St. Thomas Township voters to decide on home-rule issue

November 30, 1999|By DON AINES

ST. THOMAS, Pa. ? The 3,274 registered voters in St. Thomas Township will need to remember to turn their paper ballots over Tuesday if they intend to vote on a referendum to form a local government study commission and pick from the list of candidates seeking to serve on that panel.

Voters first must decide whether they want a seven-member commission to study home rule and possibly draft a charter. If that is defeated Tuesday, the election of the candidates is irrelevant.

Eleven people, seven of them members of St. Thomas Alliance for a New Direction (STAND), are running to serve on the commission, which would, if approved, study the township government and "consider the advisability of the adoption of a home-rule charter."

The other four are from a group of nine people, most of them opponents of home rule, who filed to appear on the Nov. 7 ballot. STAND challenged their nominating papers in Franklin County Court, but Judge John Walker ruled they should be allowed on the ballot.


STAND subsequently appealed Walker's order to Pennsylvania Commonwealth Court, which struck five of the names from the ballot.

A number of the STAND members on the ballot also are members of Friends and Residents of St. Thomas (FROST), a group formed three years ago in opposition to a proposed quarry in the township, which was issued a permit earlier this year to begin operations.

The seven STAND candidates are Michael Urban, Fred Walls, Audrey Tozer, Robert Pismeny, Larry R. Tinberg, Cheryl Stearn and John Tiedemann, chairman of the township's municipal authority.

Former township supervisors Edmund G. Herald and David C. Ramer also are on the ballot, along with John S. Smith and Thomas M. Hull Jr.

A flier put out by home-rule opponents advises residents to vote "no" on the ballot question, but still vote for seven candidates from among Herald, Ramer, Smith and Hull and the five people removed from the ballot ? Supervisor Jim Faith Jr., Jim Light, Mark Lynch, Clara May and Wanda Walls ? who are write-in candidates.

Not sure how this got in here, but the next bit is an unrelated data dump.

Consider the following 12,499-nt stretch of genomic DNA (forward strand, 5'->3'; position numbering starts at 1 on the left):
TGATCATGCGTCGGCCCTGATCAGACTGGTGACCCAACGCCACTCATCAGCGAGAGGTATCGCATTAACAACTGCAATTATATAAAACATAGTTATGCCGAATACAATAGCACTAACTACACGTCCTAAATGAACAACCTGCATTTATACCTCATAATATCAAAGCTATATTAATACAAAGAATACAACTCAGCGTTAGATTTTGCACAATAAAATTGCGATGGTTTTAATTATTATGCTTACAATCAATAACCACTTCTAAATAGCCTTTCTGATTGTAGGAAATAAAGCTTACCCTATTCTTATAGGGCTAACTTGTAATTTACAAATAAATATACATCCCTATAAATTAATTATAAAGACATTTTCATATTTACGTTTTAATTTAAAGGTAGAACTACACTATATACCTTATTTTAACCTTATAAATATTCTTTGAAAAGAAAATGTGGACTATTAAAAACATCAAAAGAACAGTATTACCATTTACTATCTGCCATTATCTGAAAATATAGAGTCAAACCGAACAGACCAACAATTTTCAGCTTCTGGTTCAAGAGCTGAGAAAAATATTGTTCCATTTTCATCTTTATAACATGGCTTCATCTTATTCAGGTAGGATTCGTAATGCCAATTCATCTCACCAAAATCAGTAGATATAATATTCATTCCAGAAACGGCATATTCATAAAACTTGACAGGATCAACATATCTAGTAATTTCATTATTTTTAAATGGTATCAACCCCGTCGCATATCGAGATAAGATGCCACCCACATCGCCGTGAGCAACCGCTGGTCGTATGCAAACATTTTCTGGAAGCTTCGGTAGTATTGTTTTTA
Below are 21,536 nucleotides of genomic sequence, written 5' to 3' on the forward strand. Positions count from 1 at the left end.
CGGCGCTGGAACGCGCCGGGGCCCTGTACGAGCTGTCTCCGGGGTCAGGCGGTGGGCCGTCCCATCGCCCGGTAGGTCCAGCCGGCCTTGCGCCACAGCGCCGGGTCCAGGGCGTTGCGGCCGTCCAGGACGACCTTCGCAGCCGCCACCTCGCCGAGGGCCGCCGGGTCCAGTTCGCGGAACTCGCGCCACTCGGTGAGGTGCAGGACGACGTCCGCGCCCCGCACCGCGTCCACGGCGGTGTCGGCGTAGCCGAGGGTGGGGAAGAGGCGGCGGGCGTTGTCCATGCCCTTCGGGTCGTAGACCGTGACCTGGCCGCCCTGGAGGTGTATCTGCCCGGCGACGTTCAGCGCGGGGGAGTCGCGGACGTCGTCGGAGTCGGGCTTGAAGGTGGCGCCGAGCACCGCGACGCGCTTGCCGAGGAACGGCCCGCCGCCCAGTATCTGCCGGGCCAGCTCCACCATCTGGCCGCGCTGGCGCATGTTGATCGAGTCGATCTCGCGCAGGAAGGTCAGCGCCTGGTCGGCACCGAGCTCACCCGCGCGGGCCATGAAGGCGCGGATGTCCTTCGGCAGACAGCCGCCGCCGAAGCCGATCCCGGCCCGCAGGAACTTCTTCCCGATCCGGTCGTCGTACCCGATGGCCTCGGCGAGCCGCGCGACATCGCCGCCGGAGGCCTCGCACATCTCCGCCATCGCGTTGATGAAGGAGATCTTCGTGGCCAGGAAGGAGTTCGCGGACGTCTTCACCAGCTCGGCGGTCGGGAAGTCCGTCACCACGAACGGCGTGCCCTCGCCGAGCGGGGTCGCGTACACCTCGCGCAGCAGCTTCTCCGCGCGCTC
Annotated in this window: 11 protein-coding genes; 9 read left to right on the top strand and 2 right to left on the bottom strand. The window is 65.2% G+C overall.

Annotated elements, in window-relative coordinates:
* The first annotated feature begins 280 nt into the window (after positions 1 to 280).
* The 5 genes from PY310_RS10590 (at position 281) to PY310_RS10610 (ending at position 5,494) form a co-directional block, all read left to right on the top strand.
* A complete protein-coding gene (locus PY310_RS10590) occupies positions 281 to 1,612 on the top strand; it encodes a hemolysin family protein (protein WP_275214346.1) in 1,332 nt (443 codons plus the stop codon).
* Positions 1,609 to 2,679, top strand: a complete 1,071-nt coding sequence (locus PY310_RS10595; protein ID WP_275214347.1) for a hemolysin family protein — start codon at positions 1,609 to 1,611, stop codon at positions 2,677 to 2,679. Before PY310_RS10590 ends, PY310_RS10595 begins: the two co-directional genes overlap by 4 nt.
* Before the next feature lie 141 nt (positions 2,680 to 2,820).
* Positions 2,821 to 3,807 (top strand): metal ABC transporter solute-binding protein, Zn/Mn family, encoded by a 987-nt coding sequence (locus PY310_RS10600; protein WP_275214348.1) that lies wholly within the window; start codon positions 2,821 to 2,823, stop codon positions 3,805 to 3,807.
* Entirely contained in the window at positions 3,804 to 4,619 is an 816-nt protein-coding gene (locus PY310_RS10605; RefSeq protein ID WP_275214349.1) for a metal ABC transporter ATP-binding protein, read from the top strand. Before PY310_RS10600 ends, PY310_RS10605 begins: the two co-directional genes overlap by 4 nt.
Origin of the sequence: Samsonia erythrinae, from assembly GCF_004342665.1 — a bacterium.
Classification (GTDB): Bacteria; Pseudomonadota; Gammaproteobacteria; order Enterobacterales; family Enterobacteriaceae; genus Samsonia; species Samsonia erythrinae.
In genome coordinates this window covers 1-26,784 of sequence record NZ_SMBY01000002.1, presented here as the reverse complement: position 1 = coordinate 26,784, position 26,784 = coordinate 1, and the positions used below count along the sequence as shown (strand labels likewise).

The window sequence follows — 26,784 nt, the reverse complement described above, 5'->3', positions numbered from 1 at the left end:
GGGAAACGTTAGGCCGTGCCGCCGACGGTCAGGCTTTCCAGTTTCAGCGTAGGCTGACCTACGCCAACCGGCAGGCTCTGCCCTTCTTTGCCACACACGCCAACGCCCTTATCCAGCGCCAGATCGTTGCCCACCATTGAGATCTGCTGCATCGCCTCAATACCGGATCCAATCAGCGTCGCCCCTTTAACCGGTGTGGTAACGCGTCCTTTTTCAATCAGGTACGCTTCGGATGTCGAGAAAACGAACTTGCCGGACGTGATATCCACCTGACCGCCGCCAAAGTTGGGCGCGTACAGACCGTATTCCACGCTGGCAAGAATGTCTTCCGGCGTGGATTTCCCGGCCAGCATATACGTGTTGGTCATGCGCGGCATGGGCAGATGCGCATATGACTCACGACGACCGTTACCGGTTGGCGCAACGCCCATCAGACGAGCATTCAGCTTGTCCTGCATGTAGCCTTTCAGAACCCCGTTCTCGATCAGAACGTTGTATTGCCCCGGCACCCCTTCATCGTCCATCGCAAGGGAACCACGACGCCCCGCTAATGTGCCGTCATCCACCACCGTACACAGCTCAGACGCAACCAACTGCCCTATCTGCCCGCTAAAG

A second community forum by STAND on Thursday night drew about 30 people to hear from its candidates why they should consider studying home rule.

Stearn, the wife of township Supervisor Frank Stearn, said approving the ballot question "doesn't commit us to do anything." If the commission does decide to draft a home-rule charter, that still must be approved by voters within 18 months, she said.

"It really turns some of the power-making ability back to residents," Stearn said of home rule. It could allow more issues to be decided by referendums, such as taxation or the repeal or amendment of ordinances.

STAND members have pledged that if they place any taxation powers in a charter, it will recommend that tax increases require approval of two-thirds of voters in a referendum. Light took issue with that pledge, saying he doubted two-thirds of township residents ever would vote to raise taxes.

Light said home rule also could remove caps on taxes and other limits now placed on the township, and questioned the cost of a home-rule study, which Tinberg estimated at about $15,000.

A home-rule charter could recommend increasing the number of township supervisors from three to five, to better address the issues the municipality faces with increased development, Tiedemann said.

"No one should be afraid of an exploratory study if it can show us how we can make our community better," township resident Shawn Myers said.

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